Dear Amy: I come from a family of four kids.
Mother was bipolar and kept the four of us at each other's throats through manipulation. It took me years to repair my relationships with my two brothers, and our sister passed, refusing any attempts at reconciliation with her siblings.
Mother died several years ago, and my two brothers and I had fairly good communication.
Then when our father died, the eldest brother, who was physically abusive to us when we were younger and very much verbally abusive as adults, emotionally attacked me and refused to allow the younger brother to attend the funeral.
Now, my younger brother has also alienated me, even though I took his side during that skirmish.
Since Father's death, Big Brother continues to invite me to his family events, and my family wants me to put his past meanness aside and spend time in his home.
I am now in my 60s and do not wish to be demeaned by him. He just cannot help himself.
He is basically saying that I just need to get over it, but I AM over it, and I do not wish to be exposed to his mean-spirited attacks any longer.
I would rather my immediate family visit him (if they wish), without me.
I hate it that my family is so fractured, but I have no control over any of this.
I am much happier with my immediate family and without the old family ties, so how can I make this nagging issue go away?
Dear Contented: Congratulations on being officially Over It.
You say you are contented now, and so the last thing I would want to do would be to try to "cure" your contentment.
Your narrative illustrates the heartbreaking generational fracturing caused by extreme dysfunction.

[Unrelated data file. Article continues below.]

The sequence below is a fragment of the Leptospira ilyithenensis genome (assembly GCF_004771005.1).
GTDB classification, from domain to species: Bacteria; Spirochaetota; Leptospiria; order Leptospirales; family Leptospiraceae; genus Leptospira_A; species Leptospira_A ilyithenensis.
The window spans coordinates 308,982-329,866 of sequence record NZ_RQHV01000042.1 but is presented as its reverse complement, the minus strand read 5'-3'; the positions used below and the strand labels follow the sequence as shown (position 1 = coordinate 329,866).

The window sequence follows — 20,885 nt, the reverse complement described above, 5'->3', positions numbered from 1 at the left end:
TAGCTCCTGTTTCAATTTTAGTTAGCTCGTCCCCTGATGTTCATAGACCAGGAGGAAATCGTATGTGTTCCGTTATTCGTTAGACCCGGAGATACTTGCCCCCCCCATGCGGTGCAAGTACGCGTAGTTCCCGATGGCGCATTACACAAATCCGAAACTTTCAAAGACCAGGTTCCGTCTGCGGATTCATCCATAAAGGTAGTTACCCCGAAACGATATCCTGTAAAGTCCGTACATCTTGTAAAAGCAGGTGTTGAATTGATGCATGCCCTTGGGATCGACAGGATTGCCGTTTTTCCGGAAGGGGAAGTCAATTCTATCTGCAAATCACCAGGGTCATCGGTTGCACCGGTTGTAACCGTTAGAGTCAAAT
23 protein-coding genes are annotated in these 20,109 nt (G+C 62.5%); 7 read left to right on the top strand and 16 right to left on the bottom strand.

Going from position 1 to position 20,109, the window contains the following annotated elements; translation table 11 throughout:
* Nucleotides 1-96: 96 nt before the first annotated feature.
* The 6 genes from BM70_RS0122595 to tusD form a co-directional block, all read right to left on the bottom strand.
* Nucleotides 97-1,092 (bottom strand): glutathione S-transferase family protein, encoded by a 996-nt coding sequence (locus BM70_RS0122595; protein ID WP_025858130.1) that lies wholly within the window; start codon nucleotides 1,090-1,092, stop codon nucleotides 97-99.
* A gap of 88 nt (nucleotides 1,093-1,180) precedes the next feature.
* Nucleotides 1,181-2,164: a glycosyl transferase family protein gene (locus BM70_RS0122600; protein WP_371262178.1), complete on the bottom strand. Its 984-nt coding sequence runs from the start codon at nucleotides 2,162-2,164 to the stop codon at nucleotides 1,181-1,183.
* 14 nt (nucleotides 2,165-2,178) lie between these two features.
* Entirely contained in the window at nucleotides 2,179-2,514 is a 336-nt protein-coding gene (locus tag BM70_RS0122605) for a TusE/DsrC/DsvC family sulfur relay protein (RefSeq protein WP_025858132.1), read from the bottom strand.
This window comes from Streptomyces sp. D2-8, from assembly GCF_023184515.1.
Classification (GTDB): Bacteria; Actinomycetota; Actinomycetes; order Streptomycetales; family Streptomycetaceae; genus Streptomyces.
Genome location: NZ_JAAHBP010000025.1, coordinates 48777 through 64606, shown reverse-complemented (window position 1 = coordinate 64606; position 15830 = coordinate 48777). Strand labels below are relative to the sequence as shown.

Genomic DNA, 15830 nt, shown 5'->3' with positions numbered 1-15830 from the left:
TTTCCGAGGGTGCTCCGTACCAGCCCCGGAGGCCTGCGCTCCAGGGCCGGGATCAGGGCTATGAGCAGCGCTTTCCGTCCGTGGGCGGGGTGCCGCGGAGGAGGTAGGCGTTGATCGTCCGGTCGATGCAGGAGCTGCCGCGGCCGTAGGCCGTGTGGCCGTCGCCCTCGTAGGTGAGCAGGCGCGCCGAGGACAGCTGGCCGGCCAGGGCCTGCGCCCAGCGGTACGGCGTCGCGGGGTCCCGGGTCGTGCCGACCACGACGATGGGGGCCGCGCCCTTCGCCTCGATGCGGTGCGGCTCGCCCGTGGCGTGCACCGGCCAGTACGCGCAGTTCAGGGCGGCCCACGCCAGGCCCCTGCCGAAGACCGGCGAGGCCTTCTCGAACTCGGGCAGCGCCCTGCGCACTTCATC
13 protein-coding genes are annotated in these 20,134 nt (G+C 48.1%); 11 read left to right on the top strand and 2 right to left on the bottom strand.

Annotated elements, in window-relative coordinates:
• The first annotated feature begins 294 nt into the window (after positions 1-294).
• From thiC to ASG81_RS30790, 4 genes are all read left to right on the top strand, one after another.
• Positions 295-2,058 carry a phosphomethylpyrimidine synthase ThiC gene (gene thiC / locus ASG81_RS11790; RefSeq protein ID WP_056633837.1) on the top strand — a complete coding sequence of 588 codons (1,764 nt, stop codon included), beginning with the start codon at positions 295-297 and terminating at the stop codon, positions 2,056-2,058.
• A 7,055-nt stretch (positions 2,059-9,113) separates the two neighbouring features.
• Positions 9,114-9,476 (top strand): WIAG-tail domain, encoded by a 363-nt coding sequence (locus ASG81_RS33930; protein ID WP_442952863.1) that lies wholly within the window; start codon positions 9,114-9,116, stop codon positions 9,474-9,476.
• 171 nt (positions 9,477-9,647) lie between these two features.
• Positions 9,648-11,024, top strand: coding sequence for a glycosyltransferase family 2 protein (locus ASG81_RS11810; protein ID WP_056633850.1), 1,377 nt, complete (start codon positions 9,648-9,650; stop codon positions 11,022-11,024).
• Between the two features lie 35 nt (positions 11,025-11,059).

Yes, you should carry on, determined to be better and to do better than the generation that raised you. And yes, you should certainly encourage any family member to reach out toward your older brother on their own accord.
Things might go well for them, and, if so, great! Or they might fly a little too close to the family flame and also get burned. But your own children (for instance) might be better equipped to handle this, because they weren't exposed to this abuse during their own childhoods, and because they were raised by you in a higher-functioning and healthier home.
You can't make this nagging issue go away. But you can cope with it, safe in the knowledge that you are taking good care of yourself.
Dear Amy: I recently attended my nephew's wedding, which was also an occasion to get together with members of his father's family. While we didn't grow up together, I feel close to this family and really enjoy our celebrations and gatherings -- with one exception.
One of his aunts is extremely "touch/feely." She seems incapable of reading subtle cues. She doesn't recognize personal boundaries. She gives uncomfortably lengthy hugs, and kisses male family members on the mouth.
Often she will stand behind me (and others) and massage necks and rub backs.
I have tried moving away or withdrawing, but it persists. Several of my family members have complained to each other, but we don't want to create friction.
I should mention that as a survivor of sexual assault I also feel triggered by unwanted touch.
How can I address this problem without offending or creating a rift?
-- Auntie Hands Off
Dear Hands Off: It might be a case of personal preference, but yes, being kissed on the lips or massaged by someone's auntie would definitely be a "no go" for me.
Because this woman doesn't read physical cues or body language, please -- instead of avoiding her or complaining about her to others -- give her the courtesy of verbally letting her know that you don't want to be touched in that way.
You say, "Oh, Belle, so nice to see you. But please don't massage my neck and shoulders. Come sit next to me and tell me how you are."
Dear Amy: I disagreed with your response to "Concerned Cousin," who was conceived through sperm donation and now wanted to tell her cousin that she was conceived the same way.
When will people get the memo: This is none of your business?!
Dear Upset: A person's DNA IS the very definition of their "business." This cousin thought her aunt and uncle should not keep this important information from their (adult) child, and I agree.
(You can email Amy Dickinson at [email protected] or send a letter to Ask Amy, P.O. Box 194, Freeville, NY 13068.)
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